Written by Carlo Stasolla, president of Associazione 21 Luglio, REYN member in Italy.
Read more about the event on REYN Italy’s blog here.
Getting Out to Dream: simple dreams of home
In 2007, after my university studies and a short experience of working in a segregated Roma community in Slovakia, I started my internship at the Budapest-based European Roma Rights Centre. Among my very first tasks was being sent on a mission to Rome to map the situation of Roma, seeking better living conditions, who were arriving there from other parts of Europe. I saw extreme living conditions, people literally living just from day to day, harassed by the police and still hoping for better lives for their children. I saw big men crying and concluding that even if it was difficult, it was worth it.
Many years have passed since those times, but the recently published report by Associazione 21 Luglio reveals very little, to no, improvements at all. In many aspects, the situation of Romani families, in formal (designed and managed by authorities) or informal (established spontaneously) camps may have worsened significantly. According to findings of Associazione 21 Luglio a Roma child who is born in this environment has almost zero chance of going to university and their chance of going finishing high school remains below 1%.
Research estimates that in Rome alone there are approximately 4,100 Romani children, of different nationalities, living in horrendous conditions: as many as 1,350 of them under six years old. These children are growing up in alarming, unhygienic conditions, among piles of waste which represent a constant threat to their immediate well being and their healthy development.
In addition to abysmal conditions, Associazione 21 Luglio has also pointed out how a lack of security of tenure for Romani families living in camps increases their vulnerability. In 2013 the number of recorded force evictions in Rome of Roma families was 54. In 2014 the figure dropped to 34 evictions but rose aggressively in 2015 when a total of 80 forced evictions from informal camps – which affected 1, 470 people, of which 810 were children – was recorded.
Difficult living conditions may serve as determinants for low school attendance. Mapping of school year 2014-2015, shows that among the Romani children enrolled in school, one out of five never showed up in class. Out of approximately 1,800 children enrolled, only 198 attended classes regularly. With a new law in place, which implies that children with low attendance may not be admitted to the grading meeting, 90% of Romani school children are at risk of failing the year and having to repeat it. In this situation, where children do not have access to primary – mandatory – education, early childhood services are virtually non-existent.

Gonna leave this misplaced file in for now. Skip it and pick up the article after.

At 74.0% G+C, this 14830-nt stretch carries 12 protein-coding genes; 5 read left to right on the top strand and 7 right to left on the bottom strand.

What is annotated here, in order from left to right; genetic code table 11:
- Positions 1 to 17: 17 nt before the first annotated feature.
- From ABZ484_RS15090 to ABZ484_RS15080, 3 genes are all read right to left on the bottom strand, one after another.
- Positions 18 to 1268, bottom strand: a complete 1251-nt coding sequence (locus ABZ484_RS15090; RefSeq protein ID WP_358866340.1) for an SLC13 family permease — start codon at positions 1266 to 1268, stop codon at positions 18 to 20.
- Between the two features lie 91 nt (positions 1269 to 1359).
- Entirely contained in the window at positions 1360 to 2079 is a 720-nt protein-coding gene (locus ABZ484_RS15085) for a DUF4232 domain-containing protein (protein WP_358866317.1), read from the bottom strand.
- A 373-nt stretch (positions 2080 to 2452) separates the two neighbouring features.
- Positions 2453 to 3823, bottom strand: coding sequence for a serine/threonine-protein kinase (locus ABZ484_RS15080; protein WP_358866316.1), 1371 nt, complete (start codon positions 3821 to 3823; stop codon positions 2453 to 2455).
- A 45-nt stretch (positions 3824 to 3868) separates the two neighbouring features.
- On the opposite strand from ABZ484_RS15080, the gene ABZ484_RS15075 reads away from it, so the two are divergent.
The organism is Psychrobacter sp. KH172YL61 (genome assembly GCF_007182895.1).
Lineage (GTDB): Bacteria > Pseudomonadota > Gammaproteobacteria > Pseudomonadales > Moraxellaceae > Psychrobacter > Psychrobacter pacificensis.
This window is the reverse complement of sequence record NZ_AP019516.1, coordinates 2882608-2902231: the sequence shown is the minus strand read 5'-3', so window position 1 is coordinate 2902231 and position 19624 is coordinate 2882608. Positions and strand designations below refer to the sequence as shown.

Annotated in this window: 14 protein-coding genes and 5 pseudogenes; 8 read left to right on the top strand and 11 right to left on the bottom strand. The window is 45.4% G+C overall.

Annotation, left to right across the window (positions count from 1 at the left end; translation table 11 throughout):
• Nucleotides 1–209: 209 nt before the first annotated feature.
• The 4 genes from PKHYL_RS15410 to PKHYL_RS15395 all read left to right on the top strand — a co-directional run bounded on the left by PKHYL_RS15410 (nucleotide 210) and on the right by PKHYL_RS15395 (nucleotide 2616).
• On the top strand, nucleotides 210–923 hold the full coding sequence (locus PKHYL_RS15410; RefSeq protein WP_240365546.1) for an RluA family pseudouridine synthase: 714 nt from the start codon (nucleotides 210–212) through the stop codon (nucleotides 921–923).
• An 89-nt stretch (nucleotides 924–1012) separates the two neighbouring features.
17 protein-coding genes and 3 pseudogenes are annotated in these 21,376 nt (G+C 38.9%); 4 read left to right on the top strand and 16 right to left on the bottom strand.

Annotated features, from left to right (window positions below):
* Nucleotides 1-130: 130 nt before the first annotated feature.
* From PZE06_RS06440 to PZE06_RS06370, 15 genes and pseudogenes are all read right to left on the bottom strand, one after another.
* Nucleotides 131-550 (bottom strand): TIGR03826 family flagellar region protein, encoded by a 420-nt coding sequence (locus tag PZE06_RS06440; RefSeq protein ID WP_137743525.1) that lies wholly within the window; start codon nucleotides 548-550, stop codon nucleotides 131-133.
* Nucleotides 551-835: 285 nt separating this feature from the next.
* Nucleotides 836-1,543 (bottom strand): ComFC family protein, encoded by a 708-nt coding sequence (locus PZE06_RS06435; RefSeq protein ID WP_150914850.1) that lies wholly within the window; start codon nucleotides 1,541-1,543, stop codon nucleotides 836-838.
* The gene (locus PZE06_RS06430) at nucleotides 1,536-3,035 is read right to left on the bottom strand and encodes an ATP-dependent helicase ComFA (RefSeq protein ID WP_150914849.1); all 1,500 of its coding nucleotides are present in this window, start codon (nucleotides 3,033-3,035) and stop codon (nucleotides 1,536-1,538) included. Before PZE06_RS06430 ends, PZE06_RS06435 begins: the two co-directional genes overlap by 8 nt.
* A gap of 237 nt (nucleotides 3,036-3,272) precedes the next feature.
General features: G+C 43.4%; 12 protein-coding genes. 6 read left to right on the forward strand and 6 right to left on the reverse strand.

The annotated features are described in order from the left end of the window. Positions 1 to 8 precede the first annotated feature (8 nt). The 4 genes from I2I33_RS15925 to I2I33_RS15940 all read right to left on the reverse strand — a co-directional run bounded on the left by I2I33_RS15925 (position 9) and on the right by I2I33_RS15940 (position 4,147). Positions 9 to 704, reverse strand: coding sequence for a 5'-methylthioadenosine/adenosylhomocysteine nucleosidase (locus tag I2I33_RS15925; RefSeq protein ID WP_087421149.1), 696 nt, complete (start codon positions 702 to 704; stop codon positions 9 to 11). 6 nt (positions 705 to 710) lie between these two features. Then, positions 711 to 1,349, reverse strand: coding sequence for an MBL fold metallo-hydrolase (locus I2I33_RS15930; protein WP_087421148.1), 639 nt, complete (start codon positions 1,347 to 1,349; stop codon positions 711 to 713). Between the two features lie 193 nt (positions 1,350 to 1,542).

The report by Associazione 21 Luglio “Getting Out to Dream” and is a compilation of dreams. Simple dreams of home – of not seeing your home destroyed- and dreams of going to school, makes brutal reading as the children fantasize about the fulfillment of their fundamental rights. Only by fulfilling their fundamental rights can children dream of higher and better things and only then can they imagine a fulfilling and fulfilled future.
Associazione 21 Luglio is the host of Romani Early Years Network Italy. Check their website, become a member and see how you can help.
Creating Equitable Societies through Personal Transformation
- Blog | REYN Admin
Embracing Diversity – Creating Equitable Societies through Personal Transformation
Under the auspices of ISSA and the Bernard van Leer Foundation’s (BVLF) partnership project, “Capacity Building of Roma Supporting Partners”, ISSA Senior Program Manager Zorica Trikic, and Professor Jelena Vranjesevic from the University of Belgrade delivered training on “Embracing Diversity – Creating Equitable Societies through Personal Transformation”, in Rome in early November.
Embracing Diversity training promotes anti-discrimination and demonstrates how to build a society respectful of diversity. Hosted by ISSA’s Italian member, Associazione 21 Luglio, the three-day event welcomed 30 Roma and non-Roma trainees from all over the country, including some young Roma and Sinti activists.
The training was a poignant and rewarding experience both for trainees and trainers. Based on the honest exchange of first-hand experiences participants unpacked their personal stories highlighting how bias and stereotypes are taught, reinforced and perpetuated before working on how to uses their experiences to promote a more equitable society where diversity is valued, respected and protected.
Professionals from different universities and NGOs, including OsservAzione Popica Onlus, ABCittà, Mops (Movement for International Cooperation), ASCE (Association of Sardinia against marginalization) and University of Salento also participated.
ISSA trainers are available to delivering Embracing Diversity Training throughout the network.